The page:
Acknowledge progress Encourage your child to reflect back on her school year and think about what she’s learned, what was challenging, how she dealt with it and what she’s proud of. Mayne and her daughter would sit down together to sort through all the artwork, projects and writing that she collected over the year and choose a few pieces to keep as mementos. “There was a lot of, ‘Omigosh, look at what my printing used to look like,’” she laughs. “It’s a real motivator for kids when they look back at their work. It reinforces just how far they’ve come.”
As the kids count down (and you do, too!), start planning something special to mark the last day of class. It’s important to end the year on an upbeat note, says Smith, whether it’s a school’s-out scavenger hunt, a class picnic in the park or a backyard barbecue complete with cake and balloons. “School isn’t just about academics, it’s very much a social thing, too. Kids need a chance to celebrate the friendships and relationships they’ve made in the classroom all year.” And after a year of packing lunches, overseeing homework and getting little dawdlers out the door on time, parents deserve to join in the celebration, too.
“Why can’t I get my kids to get their homework done and off to bed without the constant screaming, bickering, and crying?” If you’ve asked yourself this question regularly, you’re not alone. Parents tell me that homework and bedtime battles are some of the most nerve-wracking, exhausting moments of parenthood. No wonder. When everyone is coming home tired and cranky, homework and getting ready for bed are prime fodder for arguments. But with some simple, thoughtful changes, you can develop a Calm Evening Plan that will make things a lot less stressful for you and your kids.
Have your child divide their homework into doable sections: what they want to start on immediately after school, what they wish to work on after chores or dinner and what to finish up later in the evening.
I’ve found that the most effective plan for eliminating homework/bedtime woes starts as soon as your child gets home, not at the end of the day when everyone is tired and probably not at their best. It’s also important to make it realistic so that it works for everyone, you can follow it consistently, and you don’t ask too much of yourself or your children. Here are eight tips to help you create your Calm Evening Plan. You can try all of them or pick and choose.
8 tips for calm evenings—after school through bedtime
Hold a Quick Family Meeting.Begin the process on a weekend by calling a family meeting. Let your children know that after school time, right up through bedtime, is going to run differently from now on. Keep it simple and let them know the goal: to get as much completed before bedtime with as little stress as possible. You can say, “We’re going to try something different starting tomorrow after school so things work better for all of us.”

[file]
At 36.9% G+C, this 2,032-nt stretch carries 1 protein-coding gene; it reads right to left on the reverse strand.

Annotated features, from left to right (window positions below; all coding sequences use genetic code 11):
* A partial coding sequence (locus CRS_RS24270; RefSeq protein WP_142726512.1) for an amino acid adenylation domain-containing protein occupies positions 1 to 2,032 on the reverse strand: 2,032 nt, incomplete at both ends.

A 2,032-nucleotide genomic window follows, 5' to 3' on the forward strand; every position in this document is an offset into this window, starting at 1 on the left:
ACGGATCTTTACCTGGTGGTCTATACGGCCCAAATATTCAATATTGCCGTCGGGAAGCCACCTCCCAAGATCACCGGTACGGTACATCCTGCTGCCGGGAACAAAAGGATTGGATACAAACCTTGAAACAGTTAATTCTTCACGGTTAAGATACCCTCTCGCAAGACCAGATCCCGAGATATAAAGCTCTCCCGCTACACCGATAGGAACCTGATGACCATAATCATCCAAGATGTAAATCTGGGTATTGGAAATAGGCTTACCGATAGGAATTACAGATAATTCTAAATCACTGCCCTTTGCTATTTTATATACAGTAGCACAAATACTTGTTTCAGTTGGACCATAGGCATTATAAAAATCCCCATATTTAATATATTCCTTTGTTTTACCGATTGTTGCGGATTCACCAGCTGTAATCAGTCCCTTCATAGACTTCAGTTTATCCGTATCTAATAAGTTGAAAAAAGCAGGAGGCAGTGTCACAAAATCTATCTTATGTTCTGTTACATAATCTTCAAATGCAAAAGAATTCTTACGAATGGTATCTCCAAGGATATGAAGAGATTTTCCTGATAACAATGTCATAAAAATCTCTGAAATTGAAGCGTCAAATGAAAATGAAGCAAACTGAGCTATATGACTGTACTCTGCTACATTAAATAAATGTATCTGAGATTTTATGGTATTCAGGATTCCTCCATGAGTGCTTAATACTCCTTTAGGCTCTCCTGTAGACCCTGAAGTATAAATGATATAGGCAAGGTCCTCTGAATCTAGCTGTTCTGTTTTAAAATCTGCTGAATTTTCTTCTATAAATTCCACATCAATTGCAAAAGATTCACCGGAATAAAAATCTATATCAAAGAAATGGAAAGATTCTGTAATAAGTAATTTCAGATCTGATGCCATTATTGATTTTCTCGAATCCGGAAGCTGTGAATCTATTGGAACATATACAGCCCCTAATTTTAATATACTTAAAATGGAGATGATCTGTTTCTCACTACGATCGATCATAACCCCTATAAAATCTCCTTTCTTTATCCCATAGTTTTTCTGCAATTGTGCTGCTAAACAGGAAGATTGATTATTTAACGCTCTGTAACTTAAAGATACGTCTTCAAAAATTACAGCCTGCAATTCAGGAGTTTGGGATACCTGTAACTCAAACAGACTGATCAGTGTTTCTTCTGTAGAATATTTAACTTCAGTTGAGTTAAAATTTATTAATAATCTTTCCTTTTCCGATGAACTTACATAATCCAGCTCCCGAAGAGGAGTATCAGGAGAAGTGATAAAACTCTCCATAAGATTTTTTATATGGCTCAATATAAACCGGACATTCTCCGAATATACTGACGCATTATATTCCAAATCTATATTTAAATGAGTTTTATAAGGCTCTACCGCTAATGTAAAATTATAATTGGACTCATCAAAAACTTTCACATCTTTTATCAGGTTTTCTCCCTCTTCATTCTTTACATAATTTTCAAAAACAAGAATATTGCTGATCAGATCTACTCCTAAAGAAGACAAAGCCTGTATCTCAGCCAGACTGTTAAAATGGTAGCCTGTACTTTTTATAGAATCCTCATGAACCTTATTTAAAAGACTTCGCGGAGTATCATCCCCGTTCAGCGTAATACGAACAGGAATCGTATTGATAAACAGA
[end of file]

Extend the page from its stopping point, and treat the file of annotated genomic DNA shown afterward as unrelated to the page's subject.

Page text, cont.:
Set Expectations and Consequences.Establish rules for what has to get accomplished as soon as your children get home from school. For kids of all ages, this can include putting shoes and jackets away, emptying lunch boxes and water bottles, and setting up their homework at their study space. Tell them ahead of time what the consequences will be if they don’t do their chores, and be sure to follow through. Setting some simple ground rules can keep chaos from erupting after school. If your child complains about homework after school, point him back to the ground rules and consequences.
No Screens.Watching TV or playing video games when first arriving home from school make it difficult to begin homework or chores and should be eliminated from the afternoon ritual. So does having access to other electronics (phones, tablets, etc.); have a basket handy where all electronics go as soon as your child walks in the door. When you want your child to have their electronics returned or to be able to watch TV is a personal choice. Just be clear that permission to use the phone during a break involves a specific time limit and then the phone goes back in the basket.
But what should you do if your child needs his laptop or tablet in order to do his homework? One solution is to have tablets and laptops parked in a visible place and allow your child to "check them out" in order to use them for homework. This means they alert you that they need them, what they are using them for, and the length of time they will be used. Using electronics in a specific area of the home where you can monitor their use can also be helpful for younger kids who may or may not be able to stay on task.